A remote Brazilian island three miles off the northern state of Amapá serves as a nursery of jaguars, one of the largest predators in South America. Here, a small jaguar population thrives off fish that it hunts by jumping into the sea, a unique trait spotted for the first time in Amazonian jaguars.
The Maracá-Jipioca Ecological Station island reserve is a small, undisturbed and uninhabited, protected island with a diverse landscape of coastal mangroves, mudflats, flooded grasslands, and tropical forests.
27 jaguars reside in this 600 sq km island. The jaguar density here is incredibly high - 5 to 6 cats per 100 sq km compared to the norm of around 1 to 2 in other parts of the species' range.
Thus, according to fishermen, the island “produces jaguars.”
Besides these felids, Maracá-Jipioca is host to many other animals like deer, monkeys, buffalos, and lizards that serve as prey for the apex predator. But researchers believe that it is the plentiful supply of marine fish that is the secret to the success of the island's flourishing jaguar population. According to WWF senior program officer Marcelo Oliveira, it is the first time that jaguars entering the sea to catch prey has been recorded.
No other population of this species is known to have fish as such an essential part of their diet. There are two ways the jaguars of Maracá-Jipioca catch fish. One is by hunting for fish in the tide pools in mangroves and the other is by directly entering the sea for fish hunting.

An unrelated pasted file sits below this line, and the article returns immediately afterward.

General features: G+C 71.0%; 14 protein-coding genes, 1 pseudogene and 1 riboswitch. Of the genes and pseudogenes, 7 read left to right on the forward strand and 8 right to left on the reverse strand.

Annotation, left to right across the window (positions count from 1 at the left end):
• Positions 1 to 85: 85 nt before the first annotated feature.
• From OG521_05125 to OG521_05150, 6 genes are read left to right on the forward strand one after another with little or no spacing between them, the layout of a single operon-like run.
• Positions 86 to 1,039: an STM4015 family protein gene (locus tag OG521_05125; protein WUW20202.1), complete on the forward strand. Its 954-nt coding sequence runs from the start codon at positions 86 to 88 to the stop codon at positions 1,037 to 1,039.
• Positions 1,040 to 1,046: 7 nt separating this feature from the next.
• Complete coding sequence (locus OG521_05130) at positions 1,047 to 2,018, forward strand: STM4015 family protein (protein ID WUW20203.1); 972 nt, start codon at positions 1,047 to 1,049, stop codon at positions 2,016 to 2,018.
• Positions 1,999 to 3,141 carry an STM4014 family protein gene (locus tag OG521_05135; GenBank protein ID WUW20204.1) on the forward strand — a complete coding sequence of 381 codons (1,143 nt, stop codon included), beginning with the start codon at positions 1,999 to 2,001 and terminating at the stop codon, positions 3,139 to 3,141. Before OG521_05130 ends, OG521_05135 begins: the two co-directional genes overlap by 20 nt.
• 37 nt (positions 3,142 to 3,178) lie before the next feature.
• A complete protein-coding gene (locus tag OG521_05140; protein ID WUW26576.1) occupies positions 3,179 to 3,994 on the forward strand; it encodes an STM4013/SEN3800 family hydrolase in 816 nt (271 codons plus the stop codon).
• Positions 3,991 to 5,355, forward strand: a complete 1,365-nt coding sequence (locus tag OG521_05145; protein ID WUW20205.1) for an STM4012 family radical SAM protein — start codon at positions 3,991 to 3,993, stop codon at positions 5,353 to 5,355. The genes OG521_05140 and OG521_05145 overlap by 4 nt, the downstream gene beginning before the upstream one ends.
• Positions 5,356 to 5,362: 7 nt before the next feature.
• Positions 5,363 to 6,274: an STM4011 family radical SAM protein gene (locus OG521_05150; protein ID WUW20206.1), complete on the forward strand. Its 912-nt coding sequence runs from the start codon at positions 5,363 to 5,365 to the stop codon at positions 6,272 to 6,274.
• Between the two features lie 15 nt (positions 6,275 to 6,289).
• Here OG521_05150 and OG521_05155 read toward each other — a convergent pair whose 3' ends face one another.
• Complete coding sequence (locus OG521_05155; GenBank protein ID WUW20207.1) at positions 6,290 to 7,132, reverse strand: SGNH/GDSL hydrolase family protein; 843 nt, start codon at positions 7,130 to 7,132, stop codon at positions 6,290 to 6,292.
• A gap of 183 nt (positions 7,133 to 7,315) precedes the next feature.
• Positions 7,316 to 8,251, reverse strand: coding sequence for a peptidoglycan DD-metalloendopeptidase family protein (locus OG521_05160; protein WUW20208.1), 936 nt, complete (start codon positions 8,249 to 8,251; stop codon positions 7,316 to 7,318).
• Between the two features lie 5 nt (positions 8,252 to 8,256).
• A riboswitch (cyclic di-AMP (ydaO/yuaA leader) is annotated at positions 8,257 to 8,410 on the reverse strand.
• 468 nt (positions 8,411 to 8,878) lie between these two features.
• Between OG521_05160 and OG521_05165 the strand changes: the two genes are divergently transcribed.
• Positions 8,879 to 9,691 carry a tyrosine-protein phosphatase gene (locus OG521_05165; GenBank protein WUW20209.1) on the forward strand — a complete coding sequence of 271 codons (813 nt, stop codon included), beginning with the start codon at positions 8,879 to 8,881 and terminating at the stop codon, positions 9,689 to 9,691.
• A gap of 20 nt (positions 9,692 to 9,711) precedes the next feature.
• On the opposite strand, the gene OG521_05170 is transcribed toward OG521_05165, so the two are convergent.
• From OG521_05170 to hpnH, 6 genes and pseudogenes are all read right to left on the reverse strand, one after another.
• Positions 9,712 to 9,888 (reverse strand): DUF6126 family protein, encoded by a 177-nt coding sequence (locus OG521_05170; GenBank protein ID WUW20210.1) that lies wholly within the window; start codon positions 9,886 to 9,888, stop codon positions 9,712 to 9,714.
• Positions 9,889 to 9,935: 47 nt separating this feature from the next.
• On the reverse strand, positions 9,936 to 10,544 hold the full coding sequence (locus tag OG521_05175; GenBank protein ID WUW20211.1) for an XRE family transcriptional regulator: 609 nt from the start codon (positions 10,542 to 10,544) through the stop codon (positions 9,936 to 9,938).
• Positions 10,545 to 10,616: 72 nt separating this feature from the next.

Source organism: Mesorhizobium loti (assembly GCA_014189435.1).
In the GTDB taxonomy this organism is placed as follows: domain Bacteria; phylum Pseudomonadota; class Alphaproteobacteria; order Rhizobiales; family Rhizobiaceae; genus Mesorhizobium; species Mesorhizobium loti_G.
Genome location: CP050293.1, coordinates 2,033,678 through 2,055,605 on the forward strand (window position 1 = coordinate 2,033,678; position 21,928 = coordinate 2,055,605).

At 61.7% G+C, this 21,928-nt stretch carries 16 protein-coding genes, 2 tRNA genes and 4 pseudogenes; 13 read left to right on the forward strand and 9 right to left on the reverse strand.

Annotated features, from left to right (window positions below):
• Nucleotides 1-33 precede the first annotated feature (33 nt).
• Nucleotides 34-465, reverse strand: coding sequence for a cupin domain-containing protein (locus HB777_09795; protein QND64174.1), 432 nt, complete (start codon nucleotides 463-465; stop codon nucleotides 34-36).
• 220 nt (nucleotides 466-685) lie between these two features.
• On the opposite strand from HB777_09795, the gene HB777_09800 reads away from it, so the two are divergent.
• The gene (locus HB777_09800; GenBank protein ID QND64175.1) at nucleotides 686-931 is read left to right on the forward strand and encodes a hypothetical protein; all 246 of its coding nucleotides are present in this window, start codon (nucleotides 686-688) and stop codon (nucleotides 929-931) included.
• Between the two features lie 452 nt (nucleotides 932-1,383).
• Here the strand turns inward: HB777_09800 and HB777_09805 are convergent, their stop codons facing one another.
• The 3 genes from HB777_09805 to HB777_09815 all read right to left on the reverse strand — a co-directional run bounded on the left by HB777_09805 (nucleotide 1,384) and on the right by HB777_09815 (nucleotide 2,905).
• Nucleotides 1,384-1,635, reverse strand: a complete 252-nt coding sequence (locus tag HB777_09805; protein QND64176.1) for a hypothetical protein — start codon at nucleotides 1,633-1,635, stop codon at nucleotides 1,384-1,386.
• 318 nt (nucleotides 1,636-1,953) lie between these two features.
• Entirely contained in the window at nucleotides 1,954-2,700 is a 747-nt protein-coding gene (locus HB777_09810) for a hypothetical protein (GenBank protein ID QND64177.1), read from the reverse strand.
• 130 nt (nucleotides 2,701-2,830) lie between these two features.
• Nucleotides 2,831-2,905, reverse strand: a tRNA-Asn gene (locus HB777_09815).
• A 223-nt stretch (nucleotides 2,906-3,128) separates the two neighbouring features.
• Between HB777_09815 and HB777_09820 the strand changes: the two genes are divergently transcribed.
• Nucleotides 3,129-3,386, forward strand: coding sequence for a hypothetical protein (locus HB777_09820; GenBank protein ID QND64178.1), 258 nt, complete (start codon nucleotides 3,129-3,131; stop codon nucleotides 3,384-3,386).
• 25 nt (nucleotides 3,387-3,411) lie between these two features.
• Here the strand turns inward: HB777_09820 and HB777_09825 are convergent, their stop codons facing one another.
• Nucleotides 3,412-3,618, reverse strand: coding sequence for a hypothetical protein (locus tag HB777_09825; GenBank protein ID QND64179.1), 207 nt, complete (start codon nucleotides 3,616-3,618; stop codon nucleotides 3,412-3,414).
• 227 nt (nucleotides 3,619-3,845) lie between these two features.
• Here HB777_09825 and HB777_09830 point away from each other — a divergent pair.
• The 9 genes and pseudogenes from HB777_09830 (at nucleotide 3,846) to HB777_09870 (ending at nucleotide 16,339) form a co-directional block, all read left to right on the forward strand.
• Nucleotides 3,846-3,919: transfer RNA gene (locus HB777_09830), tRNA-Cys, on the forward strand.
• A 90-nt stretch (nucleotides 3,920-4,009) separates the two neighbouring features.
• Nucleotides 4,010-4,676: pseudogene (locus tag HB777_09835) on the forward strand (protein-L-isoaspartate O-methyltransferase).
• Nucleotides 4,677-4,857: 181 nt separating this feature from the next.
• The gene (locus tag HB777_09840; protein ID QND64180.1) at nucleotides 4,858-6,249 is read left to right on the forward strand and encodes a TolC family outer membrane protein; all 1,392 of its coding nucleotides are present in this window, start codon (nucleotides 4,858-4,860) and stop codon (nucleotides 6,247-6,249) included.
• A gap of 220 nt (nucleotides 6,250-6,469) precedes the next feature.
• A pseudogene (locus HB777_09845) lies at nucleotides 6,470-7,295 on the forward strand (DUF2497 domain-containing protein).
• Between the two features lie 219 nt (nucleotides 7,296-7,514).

WWF researchers are busy studying these cats and their unique behavior and have already set up several camera traps and collared three cats to serve the purpose.
They believe that the jaguars of this island are fuelling populations on the mainland.
However, there is also some bad news for Maracá-Jipioca’s jaguars who dare leave the island's safety and venture to the mainland which is not really a welcoming habitat for them. Here, there are villages with people who feel threatened by their presence. At the end of 2018, a female jaguar and her cub were killed by the villagers in the area.
Jaguars elsewhere are also not doing very well. IUCN lists the species as near threatened on the red list. Illegal wildlife trade and deforestation continue to endanger them. With the shadow of climate change looming large, sea level rise might sound the death knell for Maracá-Jipioca’s jaguars. Monitoring their population and habitat is thus of vital importance to save the jaguar nursery and its unique felids.